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Hu Yaobang Edit Profile

military , politician

Hu Yaobang was a Communist Youth League first secretary, Chinese Communist Party general secretary.


Born to a poor peasant family in Liuyang, Hunan.


Hu was formally un-educated,outside a stint in his twenties at the Anti-Japanese Military and Political Academy, though by one report he had taught himself to read. Small in stature (under five feet), independent minded, and impetuous, Hu left home at age twelve to join the Children’s Corps in the 1927 Autumn Harvest Uprising.


His early career centered on all-important New Democratic (after 1957 Communist) Youth League (YL) work. These youth was more numerous than Party members (which they aspired to become), performed similar functions and significantly strengthened the Party's organizational presence in rural areas. Capable and energetic, Hu was tapped as day-to-day manager of Deng Xiaoping revival of pragmatism and reform after Mao’s passing in 1976. Conservatives pushed him out of the inner circle during the political backswing of 1986-1987.

During the civil war years, Hu caught Deng attention as a talented young organizer. At age nineteen to twenty he completed the whole 6,000-mile Long March crucible (only 10-20% of those who started survived), and later was a political commissar (Party leader in an army unit) in Liu Bocheng Second Field Army where Deng was chief commissar. He became vice-chairman of the Taiyuan Military Control Commission after units of Liu's army under General Xu Xiangqian split off to Shansi and captured its capital. From 1949-1952, in his mid-thirties, he rejoined Deng and Liu to assert control of Sichuan, serving there in several political capacities.

In late 1952 Deng brought Hu to Beijing to head the YL. Hu’s tenure there was unique until he, with Deng, joined the Cultural Revolution. No other leader so totally dominated one organizational sector. In 1956, Hu addressed the Eighth Party Congress on the status of YL work, and at age forty-one he was elected to the Party Central Committee. During the Cultural Revolution, in his fifties, Hu suffered along with Deng and other leaders. Red Guard groups sent him to tend livestock in the countryside, and reportedly made him sleep with horses and sheep. In the 1970s he swiftly rose again as his patron's political fortunes gradually re-vived. One year into the post Mao era, Deng secured his appointment as head of the Party's Organization Department, from where Hu energetically returned to power the Party leaders purged in the Cultural Revolution.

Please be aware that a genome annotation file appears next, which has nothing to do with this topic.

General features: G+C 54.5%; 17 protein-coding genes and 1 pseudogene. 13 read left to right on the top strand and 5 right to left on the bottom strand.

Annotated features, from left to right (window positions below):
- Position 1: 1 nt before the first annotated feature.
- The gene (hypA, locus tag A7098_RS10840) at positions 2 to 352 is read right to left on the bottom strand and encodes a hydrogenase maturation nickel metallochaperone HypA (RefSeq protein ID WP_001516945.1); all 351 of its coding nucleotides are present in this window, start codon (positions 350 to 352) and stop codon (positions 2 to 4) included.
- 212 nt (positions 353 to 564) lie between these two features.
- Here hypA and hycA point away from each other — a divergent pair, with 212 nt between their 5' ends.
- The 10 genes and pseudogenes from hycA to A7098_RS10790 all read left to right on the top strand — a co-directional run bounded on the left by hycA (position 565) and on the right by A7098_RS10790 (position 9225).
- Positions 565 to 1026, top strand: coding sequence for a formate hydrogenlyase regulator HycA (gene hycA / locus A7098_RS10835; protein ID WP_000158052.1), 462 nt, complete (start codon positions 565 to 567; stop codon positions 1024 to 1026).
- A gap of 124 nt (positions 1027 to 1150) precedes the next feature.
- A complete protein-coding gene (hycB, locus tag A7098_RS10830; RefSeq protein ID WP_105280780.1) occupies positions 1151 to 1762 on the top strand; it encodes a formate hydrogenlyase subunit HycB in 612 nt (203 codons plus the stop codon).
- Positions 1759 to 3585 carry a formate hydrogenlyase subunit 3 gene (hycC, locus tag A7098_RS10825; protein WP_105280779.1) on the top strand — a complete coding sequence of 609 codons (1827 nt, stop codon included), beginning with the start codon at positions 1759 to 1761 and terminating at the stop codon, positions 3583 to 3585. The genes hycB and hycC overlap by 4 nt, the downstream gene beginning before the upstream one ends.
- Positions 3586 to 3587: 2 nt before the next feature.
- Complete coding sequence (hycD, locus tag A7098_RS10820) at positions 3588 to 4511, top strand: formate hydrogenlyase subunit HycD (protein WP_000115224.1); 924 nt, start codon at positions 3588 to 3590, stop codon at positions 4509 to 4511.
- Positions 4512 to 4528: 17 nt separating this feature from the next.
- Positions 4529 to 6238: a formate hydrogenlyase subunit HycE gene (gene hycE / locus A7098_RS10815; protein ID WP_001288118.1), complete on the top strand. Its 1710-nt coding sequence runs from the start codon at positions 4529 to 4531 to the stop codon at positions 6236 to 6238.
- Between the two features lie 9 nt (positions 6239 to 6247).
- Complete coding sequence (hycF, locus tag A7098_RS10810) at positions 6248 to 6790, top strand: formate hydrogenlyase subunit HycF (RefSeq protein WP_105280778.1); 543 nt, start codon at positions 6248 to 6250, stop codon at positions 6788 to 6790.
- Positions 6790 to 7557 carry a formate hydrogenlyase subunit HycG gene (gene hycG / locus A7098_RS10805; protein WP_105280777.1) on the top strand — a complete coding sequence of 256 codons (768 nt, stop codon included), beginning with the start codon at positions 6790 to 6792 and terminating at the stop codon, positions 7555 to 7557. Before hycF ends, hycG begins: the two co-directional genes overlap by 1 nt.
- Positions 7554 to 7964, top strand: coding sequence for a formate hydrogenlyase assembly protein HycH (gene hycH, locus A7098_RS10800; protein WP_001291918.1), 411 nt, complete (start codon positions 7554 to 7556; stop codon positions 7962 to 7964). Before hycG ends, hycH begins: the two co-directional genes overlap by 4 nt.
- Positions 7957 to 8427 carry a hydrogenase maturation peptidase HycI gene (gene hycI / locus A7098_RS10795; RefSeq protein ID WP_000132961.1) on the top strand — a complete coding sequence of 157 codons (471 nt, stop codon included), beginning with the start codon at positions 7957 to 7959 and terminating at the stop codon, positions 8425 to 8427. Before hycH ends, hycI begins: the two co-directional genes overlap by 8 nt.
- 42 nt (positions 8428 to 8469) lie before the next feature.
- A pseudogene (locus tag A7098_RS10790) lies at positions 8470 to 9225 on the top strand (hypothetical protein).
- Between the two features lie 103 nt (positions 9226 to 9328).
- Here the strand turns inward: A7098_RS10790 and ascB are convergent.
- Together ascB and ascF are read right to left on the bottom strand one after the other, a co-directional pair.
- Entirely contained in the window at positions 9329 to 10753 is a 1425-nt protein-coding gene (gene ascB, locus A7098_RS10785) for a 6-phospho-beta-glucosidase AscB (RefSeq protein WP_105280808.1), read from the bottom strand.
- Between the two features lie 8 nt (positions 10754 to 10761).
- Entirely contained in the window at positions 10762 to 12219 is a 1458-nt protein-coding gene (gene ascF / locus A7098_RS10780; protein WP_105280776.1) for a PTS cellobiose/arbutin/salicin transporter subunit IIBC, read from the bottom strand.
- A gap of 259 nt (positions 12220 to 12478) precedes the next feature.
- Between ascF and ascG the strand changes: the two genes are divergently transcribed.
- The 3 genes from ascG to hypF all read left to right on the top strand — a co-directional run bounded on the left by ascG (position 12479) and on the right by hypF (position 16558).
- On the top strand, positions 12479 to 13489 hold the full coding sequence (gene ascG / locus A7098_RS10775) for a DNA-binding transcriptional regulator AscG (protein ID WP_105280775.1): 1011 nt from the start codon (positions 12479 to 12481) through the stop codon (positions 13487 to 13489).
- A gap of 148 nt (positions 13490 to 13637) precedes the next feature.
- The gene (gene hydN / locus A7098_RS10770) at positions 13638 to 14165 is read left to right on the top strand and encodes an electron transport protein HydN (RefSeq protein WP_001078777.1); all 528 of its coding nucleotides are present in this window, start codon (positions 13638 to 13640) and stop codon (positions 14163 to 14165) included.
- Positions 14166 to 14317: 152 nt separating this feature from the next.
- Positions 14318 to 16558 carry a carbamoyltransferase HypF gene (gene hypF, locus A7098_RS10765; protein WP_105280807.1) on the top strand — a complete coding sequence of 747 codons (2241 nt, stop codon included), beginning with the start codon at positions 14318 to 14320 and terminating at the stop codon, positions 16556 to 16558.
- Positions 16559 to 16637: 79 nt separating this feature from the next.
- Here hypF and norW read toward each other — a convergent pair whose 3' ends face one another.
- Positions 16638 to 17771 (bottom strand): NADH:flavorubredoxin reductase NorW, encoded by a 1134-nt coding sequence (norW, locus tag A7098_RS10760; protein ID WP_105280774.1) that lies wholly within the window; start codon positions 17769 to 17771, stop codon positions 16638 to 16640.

In December 1978 he was named head of the Party’s Propaganda Department as well, and elevated to the Politburo (Hu was 63 then, Deng 74). Deng proceeded to push Hu to the center of his reform coalition, culminating in February 1980 in his appointments as Chinese Communist Party (CCP) Central Committee Standing Committee member and as general secretary, the post that replaced the chairman at the top of the Party hierarchy. Hu eagerly took up the cause of lowering the pedestal under Mao and Mao Zedong thought. In an early speech as Party leader, Hu asserted that Marxism should be not rigid dogma but only a guide. A favorite theme became the need to adapt outdated theories to fit new conditions, which left in doubt whether any Marxist or Maoist ideas had continued meaning in China. These themes were not original with Hu, but he gave them prominence from his platform as Party chief.

Hu was very much the reform coalition's political liberal. He variously favored more freedom of expression for intellectuals and artists, more atitude of economic decision for localities and enterprise managers, and stronger censure of corrupt behavior by Party leaders and their families. But as objections to liberal reform ideas strengthened, and factional lines accordingly hardened, Hu came into the conservatives5 crosshairs. In 1986 when Deng (82) made known his wish to retire as informal top leader and Hu (71) bid to succeed him, conservatives and military leaders rallied to defeat him. He was deposed as general secretary, ostensibly for softness in handling student demonstrators, and in January 1987 he retired into seclusion.

His death in 1989 brought forth an outpouring of commemorative expressions that catalyzed the spring’s democracy movement.


During his time in office, Hu tried to rehabilitate the people who were persecuted during the Cultural Revolution. Many Chinese people think that this was his most important achievement. He was also in favor of a pragmatic policy in Tibet after realising the mistakes of previous policies. He ordered the withdrawal of thousands of Chinese Han cadres from the Tibet Autonomous Region following a May 1980 visit to the region, believing that Tibetans should be empowered to administer their own affairs. Han Chinese who remained were required to learn Tibetan. He set out six requirements to improve 'existing conditions', including the increase of state funds to the Autonomous Region, improvements in education, and "efforts to revive Tibetan culture". At the same time, Hu stated that "anything that is not suited to Tibet's conditions should be rejected or modified". Hu made a point of explicitly apologizing to Tibetans for China's misrule of the region during this trip.

Hu traveled widely throughout his time as general secretary, visiting 1500 individual districts and villages in order to inspect the work of local officials and to keep in touch with the common people. When he was sixty-five, Hu retraced the route of the Long March, and took the opportunity to visit and inspect remote military bases located in Tibet, Xinjiang, Yunnan, Qinghai, and Inner Mongolia.


Among young reformminded intellectuals, Hu's reputation is as a man who gave up power rather than compromise principle.


Li Zhao

eldest son:
Hu Deping

Second son:
Hu Liu